As well as documentary records from diverse archives, for my research I also conduct interviews with current or recently retired intelligence officers. Given the sensitivity of these subjects, they are usually done on condition of anonymity. As a former barrister, I am acutely aware that answers in interviews can depend on the questions put, so I try to make my interviews an investigatory process, asking questions in neutral terms. For the interviews for Spies, I travelled to Vienna, Prague, and even Singapore; I also managed to secure an interview with a former Russian FSB defector, now resettled in the US. His testimony was both chilling and revealing.

I think the next big change for how historians conduct research will lie with Artificial Intelligence (AI). AI has the capability to process data, and draw connections, in ways that are impossible for the human mind. I’m excited to see how this unfolds. My prediction is that, in the not too distant future, we shall look back on historians who do not incorporate AI into their research as primitive.

Another theme of my research is asking myself the question: “so what?” Like all historians, I believe the past is worthy of being studied in its own right— what the historian Marc Bloch called the value of studying singular events. History is an intellectual pursuit of putting oneself in the situations or mindsets of those in the past, to understand their decisions, and the alternative futures they faced, most of which are now lost to history. But unlike some historians, I also believe that history can be used to inform contemporary decision-making. This is the essence of the Applied History initiative I help to lead at Harvard’s Kennedy School. Asking oneself “so what?” is a useful tool for Applied History, in my view.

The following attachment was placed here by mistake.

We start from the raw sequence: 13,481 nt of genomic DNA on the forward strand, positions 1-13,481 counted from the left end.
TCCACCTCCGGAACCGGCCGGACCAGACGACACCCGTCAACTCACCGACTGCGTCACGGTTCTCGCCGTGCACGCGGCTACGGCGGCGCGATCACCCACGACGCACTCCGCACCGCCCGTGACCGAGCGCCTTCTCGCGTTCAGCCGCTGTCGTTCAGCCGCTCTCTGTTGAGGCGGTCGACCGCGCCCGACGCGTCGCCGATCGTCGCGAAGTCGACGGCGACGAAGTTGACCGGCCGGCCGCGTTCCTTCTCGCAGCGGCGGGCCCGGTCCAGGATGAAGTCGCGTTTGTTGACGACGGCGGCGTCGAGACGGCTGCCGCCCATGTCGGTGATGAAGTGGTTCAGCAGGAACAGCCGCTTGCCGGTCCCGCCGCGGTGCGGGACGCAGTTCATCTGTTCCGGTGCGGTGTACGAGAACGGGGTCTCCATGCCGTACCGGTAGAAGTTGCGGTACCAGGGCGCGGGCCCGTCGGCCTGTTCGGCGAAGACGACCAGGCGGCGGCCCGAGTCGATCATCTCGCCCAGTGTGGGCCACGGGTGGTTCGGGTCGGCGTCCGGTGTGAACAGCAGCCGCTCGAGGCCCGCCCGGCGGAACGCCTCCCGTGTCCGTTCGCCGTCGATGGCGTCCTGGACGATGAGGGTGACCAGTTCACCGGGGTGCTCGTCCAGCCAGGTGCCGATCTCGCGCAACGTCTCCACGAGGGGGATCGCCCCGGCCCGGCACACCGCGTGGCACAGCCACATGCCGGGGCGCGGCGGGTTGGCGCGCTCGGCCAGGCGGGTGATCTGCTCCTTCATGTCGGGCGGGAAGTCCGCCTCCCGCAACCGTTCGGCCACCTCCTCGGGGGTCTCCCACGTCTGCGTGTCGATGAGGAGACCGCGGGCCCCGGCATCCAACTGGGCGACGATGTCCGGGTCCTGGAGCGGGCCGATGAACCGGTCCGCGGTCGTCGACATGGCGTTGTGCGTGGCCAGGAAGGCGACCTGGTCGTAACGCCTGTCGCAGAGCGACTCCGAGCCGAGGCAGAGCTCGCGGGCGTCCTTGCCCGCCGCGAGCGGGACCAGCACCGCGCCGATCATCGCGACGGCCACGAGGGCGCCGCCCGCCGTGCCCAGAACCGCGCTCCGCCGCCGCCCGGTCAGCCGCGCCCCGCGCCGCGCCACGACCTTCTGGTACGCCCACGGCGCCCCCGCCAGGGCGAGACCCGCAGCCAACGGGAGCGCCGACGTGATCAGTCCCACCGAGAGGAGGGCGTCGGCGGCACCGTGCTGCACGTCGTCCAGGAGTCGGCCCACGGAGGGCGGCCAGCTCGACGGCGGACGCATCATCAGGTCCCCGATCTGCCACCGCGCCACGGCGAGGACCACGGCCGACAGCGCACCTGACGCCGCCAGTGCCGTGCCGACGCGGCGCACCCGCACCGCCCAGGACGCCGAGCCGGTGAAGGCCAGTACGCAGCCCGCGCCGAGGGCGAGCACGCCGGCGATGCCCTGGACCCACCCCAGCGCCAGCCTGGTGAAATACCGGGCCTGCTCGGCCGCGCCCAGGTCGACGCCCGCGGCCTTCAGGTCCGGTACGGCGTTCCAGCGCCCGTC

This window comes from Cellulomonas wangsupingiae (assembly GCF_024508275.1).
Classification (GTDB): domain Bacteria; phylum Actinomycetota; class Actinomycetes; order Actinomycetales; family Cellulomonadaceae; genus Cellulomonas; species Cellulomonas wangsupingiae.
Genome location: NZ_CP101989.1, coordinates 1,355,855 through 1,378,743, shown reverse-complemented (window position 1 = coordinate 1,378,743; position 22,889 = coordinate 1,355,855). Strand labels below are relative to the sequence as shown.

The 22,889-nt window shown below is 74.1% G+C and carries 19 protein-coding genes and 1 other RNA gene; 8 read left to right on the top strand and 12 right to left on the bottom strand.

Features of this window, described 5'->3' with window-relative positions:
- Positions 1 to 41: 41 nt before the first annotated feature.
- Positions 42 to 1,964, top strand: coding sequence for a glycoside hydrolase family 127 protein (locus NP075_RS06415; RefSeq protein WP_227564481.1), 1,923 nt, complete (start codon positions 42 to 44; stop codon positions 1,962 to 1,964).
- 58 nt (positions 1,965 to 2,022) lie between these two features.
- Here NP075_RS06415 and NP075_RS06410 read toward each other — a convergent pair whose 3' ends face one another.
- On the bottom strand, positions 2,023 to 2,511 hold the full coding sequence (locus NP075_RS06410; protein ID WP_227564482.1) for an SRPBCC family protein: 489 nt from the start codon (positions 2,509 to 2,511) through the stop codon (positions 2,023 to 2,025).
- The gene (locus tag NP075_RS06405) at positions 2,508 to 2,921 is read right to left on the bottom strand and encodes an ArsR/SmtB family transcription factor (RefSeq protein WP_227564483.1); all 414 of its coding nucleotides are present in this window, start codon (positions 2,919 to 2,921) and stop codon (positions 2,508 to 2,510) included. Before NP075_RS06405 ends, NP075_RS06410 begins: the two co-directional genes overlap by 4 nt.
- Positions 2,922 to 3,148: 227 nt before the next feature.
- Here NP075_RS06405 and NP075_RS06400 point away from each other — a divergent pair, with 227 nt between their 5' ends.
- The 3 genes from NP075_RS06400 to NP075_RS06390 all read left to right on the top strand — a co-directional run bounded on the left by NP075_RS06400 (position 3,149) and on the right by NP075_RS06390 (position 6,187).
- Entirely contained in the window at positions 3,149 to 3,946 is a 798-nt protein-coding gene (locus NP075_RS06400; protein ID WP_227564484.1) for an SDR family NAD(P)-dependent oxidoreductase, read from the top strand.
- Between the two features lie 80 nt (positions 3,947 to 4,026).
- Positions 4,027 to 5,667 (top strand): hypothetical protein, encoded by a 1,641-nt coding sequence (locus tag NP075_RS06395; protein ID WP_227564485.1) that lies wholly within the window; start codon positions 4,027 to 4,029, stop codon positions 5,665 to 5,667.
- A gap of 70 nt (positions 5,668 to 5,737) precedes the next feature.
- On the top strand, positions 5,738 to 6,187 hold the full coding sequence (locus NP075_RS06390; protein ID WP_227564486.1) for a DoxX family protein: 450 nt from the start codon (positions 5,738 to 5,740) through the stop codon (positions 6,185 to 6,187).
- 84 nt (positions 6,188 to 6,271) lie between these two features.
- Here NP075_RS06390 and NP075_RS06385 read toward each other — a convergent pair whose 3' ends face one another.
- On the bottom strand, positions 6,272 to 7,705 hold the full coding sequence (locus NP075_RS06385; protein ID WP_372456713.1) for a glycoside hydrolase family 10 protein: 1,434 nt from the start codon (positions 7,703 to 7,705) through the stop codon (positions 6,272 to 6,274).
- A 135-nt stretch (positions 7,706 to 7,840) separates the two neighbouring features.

The common phrase is that history is written by the victors. Do you think this is true in your field?

There’s certainly a lot of rose-tinted nostalgia written about British intelligence during the Second World War. The writing sometimes resembles the warm glow of a Marks & Spenser Christmas television commercial. And that’s surely because those histories have been written by the victors. But as John Ferris’s excellent authorized history of GCHQ shows, the intelligence war between the Allies and the Axis was in fact much more evenly matched until 1943 than many histories suggest.

But contrary to what your question suggests, it’s also the case that in intelligence history, much scholarship is devoted to the losers. Traditionally we have known a lot more about the inner-workings of Soviet intelligence, because of published histories by defectors, than we did about Western services. Thanks to the declassification of Western records and official histories, that imbalance is now thankfully being corrected.

Are there any historians who helped shaped your career? Similarly, can you recommend three history books of espionage which budding historians should read?

As mentioned above, the person who shaped my career is definitely Christopher Andrew. When I was doing graduate work at Cambridge, Professor Andrew offered me the extraordinary opportunity to work as a research assistant on his authorized history of MI5. It was a remarkable opportunity; we were given access to MI5’s century-long historical archive.